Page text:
I can’t really say I’m impressed by the interview either way:
1a.) Bashir ambushes his guest off the bat with a sceptical dilemma that doesn’t have anything specially to do with the topic;
1b.) Bell replies with what sounds like a modified version of the prepared statement on what he thought the opening question was going to be, slightly adjusting for the topic live and on the fly but not really answering the question (which, in his defense, is hard to do);
1c.) Bashir presses on the dilemma;
1d.) Bell calls it a paradox he would rather not get into; Bashir chuckles and finally agrees to move on to what the interview was supposed to be about in the first place (after flashing photos of people suffering in Japan);
2a.) Bashir quotes Bell from the book (or appears to do so) as saying that God’s love will eventually melt every heart, and goes on to ask if Bell is a universalist who believes that everyone can go to heaven regardless of how they respond to Christ on earth;
2b.) Bell doesn’t deny (or affirm) this is basically what he said in the book; denies he is a universalist; insists that “that” (apparently meaning the position that “given enough time God will win everyone over including post-mortem”) is a perspective in “the Christian stream”, which Christians have always been debating over;
2c.) Bashir gets that there have been disagreements about this in church history, but presses the question of whether it is immaterial or irrelevant about whether how one responds to Christ in this life determines one destiny;
2d.) Bell answers that “it” (apparently meaning “how one responds to Christ in this life”) is “extraordinarily important”, but is unclear about whether he thinks it’s important (or how so) in determining one’s destiny in the next life;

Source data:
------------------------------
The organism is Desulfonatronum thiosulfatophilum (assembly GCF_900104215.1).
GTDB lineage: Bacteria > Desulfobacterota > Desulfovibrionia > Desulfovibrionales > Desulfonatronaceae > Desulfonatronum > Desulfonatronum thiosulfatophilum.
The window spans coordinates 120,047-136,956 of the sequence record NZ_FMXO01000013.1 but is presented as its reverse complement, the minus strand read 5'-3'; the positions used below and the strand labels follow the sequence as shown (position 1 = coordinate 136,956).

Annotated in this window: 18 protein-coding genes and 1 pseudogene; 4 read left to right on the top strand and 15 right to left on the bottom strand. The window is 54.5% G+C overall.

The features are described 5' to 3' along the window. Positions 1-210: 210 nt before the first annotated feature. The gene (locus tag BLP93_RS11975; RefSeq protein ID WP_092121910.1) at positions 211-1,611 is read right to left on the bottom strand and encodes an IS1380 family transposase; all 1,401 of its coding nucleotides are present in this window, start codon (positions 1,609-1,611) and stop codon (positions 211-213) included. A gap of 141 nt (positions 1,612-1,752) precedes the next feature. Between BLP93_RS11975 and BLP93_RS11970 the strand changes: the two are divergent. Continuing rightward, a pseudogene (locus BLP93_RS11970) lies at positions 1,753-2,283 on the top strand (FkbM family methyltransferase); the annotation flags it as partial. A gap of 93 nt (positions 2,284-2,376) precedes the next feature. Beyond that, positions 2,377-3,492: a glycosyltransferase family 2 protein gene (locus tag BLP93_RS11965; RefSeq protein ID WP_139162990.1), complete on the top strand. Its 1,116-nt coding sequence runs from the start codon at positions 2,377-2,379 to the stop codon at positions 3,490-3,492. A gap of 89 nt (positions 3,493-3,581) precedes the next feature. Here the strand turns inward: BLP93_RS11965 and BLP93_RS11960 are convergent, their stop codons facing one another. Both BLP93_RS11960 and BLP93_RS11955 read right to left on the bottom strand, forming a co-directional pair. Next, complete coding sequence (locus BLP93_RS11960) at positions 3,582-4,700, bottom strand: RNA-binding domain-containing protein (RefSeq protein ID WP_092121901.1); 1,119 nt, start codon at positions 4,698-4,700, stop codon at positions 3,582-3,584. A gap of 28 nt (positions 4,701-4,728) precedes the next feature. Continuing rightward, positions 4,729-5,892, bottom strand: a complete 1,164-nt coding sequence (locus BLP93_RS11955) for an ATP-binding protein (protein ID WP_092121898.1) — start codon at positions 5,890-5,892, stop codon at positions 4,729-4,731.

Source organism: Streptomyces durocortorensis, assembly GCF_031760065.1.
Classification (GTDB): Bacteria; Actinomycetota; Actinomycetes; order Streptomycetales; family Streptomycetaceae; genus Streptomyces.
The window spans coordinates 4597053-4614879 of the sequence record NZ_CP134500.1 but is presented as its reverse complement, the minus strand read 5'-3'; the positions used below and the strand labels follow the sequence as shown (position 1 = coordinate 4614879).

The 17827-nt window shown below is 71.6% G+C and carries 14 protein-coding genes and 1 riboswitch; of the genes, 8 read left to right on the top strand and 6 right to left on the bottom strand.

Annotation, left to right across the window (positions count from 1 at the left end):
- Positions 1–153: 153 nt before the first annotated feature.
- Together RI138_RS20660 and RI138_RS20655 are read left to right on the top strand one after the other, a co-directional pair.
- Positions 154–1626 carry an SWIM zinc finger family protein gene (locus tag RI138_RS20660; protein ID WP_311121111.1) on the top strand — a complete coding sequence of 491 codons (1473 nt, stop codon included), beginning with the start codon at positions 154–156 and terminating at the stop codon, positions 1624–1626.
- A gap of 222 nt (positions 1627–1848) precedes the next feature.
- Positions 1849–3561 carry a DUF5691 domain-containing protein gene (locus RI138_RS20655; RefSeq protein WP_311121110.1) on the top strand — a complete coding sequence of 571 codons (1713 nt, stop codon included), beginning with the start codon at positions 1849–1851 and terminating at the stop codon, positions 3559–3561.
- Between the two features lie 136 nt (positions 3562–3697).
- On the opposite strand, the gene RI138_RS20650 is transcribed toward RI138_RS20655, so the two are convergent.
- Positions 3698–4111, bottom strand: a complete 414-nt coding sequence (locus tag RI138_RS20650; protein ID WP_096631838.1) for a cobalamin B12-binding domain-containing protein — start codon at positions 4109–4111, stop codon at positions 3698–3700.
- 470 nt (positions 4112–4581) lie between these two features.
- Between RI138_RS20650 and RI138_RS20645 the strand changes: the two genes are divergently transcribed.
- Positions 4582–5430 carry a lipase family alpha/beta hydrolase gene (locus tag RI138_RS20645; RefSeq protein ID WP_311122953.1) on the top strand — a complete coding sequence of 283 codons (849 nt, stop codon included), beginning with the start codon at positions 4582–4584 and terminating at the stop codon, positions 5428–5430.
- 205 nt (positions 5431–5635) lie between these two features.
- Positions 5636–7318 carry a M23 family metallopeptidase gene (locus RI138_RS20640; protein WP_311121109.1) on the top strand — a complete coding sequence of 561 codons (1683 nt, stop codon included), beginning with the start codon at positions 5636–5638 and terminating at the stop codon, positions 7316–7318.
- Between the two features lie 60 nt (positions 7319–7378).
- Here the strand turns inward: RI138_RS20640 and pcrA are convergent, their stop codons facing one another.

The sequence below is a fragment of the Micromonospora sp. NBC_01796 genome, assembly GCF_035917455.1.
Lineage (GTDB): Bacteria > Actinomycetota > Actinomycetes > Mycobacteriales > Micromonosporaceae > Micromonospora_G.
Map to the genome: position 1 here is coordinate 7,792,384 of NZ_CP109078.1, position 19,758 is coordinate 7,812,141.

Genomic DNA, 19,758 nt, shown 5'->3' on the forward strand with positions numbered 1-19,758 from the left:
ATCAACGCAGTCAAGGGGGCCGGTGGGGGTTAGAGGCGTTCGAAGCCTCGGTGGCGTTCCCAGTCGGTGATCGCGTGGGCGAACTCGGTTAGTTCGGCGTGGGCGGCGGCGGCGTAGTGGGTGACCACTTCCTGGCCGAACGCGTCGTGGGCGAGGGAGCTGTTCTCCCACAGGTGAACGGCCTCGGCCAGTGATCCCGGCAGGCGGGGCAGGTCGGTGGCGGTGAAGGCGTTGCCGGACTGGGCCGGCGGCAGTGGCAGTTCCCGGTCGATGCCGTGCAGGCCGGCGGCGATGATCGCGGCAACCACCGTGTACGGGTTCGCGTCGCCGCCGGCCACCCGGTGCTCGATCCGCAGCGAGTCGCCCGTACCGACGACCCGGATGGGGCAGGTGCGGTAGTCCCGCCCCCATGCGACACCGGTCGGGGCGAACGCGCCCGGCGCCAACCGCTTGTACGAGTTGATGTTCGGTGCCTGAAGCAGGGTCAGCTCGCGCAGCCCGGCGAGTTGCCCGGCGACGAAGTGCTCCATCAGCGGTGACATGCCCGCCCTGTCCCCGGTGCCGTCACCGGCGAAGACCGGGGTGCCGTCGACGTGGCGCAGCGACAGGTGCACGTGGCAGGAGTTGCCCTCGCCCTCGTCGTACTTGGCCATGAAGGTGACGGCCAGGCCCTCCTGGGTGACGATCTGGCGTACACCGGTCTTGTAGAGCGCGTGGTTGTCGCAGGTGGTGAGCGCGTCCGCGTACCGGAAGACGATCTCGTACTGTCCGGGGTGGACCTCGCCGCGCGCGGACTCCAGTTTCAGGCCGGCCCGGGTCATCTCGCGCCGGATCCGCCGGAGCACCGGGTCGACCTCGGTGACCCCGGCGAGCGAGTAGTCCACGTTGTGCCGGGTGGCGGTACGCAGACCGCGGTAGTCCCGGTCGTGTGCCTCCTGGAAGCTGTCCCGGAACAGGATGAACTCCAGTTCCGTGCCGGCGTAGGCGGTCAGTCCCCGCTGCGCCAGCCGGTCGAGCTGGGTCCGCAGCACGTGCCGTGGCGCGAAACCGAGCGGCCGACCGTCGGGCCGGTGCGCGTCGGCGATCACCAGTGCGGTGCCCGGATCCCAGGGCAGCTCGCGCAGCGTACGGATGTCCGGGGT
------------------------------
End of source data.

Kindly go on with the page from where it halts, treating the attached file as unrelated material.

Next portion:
2e.) Bashir, “But in your book you say that God wins regardless in the end”.
2f.) Bell believes “Love wins” means “God is love, and love demands freedom”; still hasn’t clarified whether Bashir (or his source) reported him correctly in the book;
2g.) Bashir, “You are asking for it both ways.” Repeats question.
2h.) Bell, “It” (apparently answering Bashir’s question about how one responds to Christ in this life) “is terribly relevant, terribly important”; how it works out, eh, that’s “firmly in the realm of speculation”; complains about Christians building whole dogmas about what happens when we die; must be careful about not building whole doctrines and dogmas on what (emphatically) is speculation;
2i.) Bashir says Bell seems to be saying in this book (Bell “yep”) that God will melt everyone’s heart eventually, some of those being post-mortem, “So you’re the one making the speculation about the afterlife”.
2j.) No interrupted correction from Bell as Bashir continues. No correction from Bell about what he says in the book either.
2k.) Bashir, repeats question about responding to Christ now in this life being relevant or irrelevant to determining eternal destiny. (Obviously he wants Bell to give a clear answer on how it is relevant to determining eternal destiny or destiny in the next life. Bell has insisted that it is, but hasn’t bothered to answer how or why it is relevant.)